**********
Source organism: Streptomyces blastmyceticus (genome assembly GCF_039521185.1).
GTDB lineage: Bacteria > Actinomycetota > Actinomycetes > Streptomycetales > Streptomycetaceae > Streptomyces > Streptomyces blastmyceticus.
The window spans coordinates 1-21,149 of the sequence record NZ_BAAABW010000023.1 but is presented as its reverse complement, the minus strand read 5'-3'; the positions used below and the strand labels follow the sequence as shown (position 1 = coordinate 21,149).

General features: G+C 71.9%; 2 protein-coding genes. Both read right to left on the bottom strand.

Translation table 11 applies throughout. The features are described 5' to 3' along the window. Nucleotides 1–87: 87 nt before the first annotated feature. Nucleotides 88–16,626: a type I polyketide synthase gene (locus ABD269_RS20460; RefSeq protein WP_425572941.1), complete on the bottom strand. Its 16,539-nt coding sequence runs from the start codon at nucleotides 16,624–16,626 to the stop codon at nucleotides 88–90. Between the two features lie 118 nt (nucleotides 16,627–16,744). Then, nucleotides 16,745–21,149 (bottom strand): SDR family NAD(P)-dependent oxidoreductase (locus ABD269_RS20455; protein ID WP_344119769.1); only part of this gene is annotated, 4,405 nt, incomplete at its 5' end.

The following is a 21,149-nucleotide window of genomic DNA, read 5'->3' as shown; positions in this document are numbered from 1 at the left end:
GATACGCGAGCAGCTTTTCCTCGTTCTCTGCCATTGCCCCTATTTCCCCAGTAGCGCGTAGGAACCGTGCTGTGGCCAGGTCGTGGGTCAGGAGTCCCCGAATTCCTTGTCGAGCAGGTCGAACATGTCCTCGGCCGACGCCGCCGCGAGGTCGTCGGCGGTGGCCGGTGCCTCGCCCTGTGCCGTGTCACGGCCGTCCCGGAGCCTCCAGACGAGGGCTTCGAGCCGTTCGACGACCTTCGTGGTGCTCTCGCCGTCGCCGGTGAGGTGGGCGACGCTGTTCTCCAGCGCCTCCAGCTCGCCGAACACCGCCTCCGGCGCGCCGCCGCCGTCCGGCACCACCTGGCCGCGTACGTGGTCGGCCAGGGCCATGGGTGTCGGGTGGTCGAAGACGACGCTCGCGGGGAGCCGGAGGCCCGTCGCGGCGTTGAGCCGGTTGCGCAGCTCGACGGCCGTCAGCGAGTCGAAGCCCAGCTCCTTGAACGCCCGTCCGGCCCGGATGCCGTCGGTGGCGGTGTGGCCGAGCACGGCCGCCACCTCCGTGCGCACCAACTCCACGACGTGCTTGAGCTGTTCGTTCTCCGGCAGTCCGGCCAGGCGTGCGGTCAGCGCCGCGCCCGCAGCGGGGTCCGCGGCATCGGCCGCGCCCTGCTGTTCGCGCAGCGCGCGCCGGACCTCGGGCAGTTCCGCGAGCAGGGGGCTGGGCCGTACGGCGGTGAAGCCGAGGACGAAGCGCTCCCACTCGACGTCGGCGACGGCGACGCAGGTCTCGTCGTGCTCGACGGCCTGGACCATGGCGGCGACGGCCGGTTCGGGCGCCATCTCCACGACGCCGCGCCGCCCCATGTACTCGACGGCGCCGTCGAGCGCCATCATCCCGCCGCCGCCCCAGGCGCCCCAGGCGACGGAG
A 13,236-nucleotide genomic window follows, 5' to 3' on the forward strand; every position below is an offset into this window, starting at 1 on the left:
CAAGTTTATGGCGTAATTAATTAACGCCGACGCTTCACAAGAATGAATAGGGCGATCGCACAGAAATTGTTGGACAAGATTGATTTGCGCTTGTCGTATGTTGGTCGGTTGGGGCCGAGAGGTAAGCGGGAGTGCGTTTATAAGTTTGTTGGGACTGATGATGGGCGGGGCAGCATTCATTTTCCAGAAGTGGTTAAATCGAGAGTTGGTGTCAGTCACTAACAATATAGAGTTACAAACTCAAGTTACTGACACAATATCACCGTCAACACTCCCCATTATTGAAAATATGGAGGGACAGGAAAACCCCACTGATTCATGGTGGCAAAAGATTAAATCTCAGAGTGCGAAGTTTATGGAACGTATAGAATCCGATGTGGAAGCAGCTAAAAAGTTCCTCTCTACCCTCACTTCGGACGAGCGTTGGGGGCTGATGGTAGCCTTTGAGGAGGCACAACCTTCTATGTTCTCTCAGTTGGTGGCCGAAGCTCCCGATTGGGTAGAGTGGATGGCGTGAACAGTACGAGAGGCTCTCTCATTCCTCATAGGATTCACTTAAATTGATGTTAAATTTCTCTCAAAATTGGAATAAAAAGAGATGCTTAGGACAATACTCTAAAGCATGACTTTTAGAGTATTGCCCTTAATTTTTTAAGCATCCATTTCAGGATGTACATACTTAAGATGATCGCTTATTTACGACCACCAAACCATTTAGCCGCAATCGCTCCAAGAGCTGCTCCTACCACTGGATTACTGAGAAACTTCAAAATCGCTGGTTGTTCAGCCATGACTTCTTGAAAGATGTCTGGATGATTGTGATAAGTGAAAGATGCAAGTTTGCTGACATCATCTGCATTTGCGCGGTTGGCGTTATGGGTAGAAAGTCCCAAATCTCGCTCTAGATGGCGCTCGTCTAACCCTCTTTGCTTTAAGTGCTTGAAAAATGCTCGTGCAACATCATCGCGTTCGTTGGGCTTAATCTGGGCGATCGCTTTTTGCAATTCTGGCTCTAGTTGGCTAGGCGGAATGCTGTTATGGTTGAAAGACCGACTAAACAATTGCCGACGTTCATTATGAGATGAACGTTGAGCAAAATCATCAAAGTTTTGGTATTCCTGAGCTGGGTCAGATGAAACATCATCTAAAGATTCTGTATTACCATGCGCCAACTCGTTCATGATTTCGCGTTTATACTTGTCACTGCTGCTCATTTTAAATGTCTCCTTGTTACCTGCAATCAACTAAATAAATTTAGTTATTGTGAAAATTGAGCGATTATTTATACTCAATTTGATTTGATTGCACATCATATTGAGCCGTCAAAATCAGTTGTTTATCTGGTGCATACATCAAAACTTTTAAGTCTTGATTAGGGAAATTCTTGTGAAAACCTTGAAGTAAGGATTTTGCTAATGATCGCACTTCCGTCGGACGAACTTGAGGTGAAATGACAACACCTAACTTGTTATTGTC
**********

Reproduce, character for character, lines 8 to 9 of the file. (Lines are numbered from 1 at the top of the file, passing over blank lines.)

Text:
A 13,236-nucleotide genomic window follows, 5' to 3' on the forward strand; every position below is an offset into this window, starting at 1 on the left:
CAAGTTTATGGCGTAATTAATTAACGCCGACGCTTCACAAGAATGAATAGGGCGATCGCACAGAAATTGTTGGACAAGATTGATTTGCGCTTGTCGTATGTTGGTCGGTTGGGGCCGAGAGGTAAGCGGGAGTGCGTTTATAAGTTTGTTGGGACTGATGATGGGCGGGGCAGCATTCATTTTCCAGAAGTGGTTAAATCGAGAGTTGGTGTCAGTCACTAACAATATAGAGTTACAAACTCAAGTTACTGACACAATATCACCGTCAACACTCCCCATTATTGAAAATATGGAGGGACAGGAAAACCCCACTGATTCATGGTGGCAAAAGATTAAATCTCAGAGTGCGAAGTTTATGGAACGTATAGAATCCGATGTGGAAGCAGCTAAAAAGTTCCTCTCTACCCTCACTTCGGACGAGCGTTGGGGGCTGATGGTAGCCTTTGAGGAGGCACAACCTTCTATGTTCTCTCAGTTGGTGGCCGAAGCTCCCGATTGGGTAGAGTGGATGGCGTGAACAGTACGAGAGGCTCTCTCATTCCTCATAGGATTCACTTAAATTGATGTTAAATTTCTCTCAAAATTGGAATAAAAAGAGATGCTTAGGACAATACTCTAAAGCATGACTTTTAGAGTATTGCCCTTAATTTTTTAAGCATCCATTTCAGGATGTACATACTTAAGATGATCGCTTATTTACGACCACCAAACCATTTAGCCGCAATCGCTCCAAGAGCTGCTCCTACCACTGGATTACTGAGAAACTTCAAAATCGCTGGTTGTTCAGCCATGACTTCTTGAAAGATGTCTGGATGATTGTGATAAGTGAAAGATGCAAGTTTGCTGACATCATCTGCATTTGCGCGGTTGGCGTTATGGGTAGAAAGTCCCAAATCTCGCTCTAGATGGCGCTCGTCTAACCCTCTTTGCTTTAAGTGCTTGAAAAATGCTCGTGCAACATCATCGCGTTCGTTGGGCTTAATCTGGGCGATCGCTTTTTGCAATTCTGGCTCTAGTTGGCTAGGCGGAATGCTGTTATGGTTGAAAGACCGACTAAACAATTGCCGACGTTCATTATGAGATGAACGTTGAGCAAAATCATCAAAGTTTTGGTATTCCTGAGCTGGGTCAGATGAAACATCATCTAAAGATTCTGTATTACCATGCGCCAACTCGTTCATGATTTCGCGTTTATACTTGTCACTGCTGCTCATTTTAAATGTCTCCTTGTTACCTGCAATCAACTAAATAAATTTAGTTATTGTGAAAATTGAGCGATTATTTATACTCAATTTGATTTGATTGCACATCATATTGAGCCGTCAAAATCAGTTGTTTATCTGGTGCATACATCAAAACTTTTAAGTCTTGATTAGGGAAATTCTTGTGAAAACCTTGAAGTAAGGATTTTGCTAATGATCGCACTTCCGTCGGACGAACTTGAGGTGAAATGACAACACCTAACTTGTTATTGTC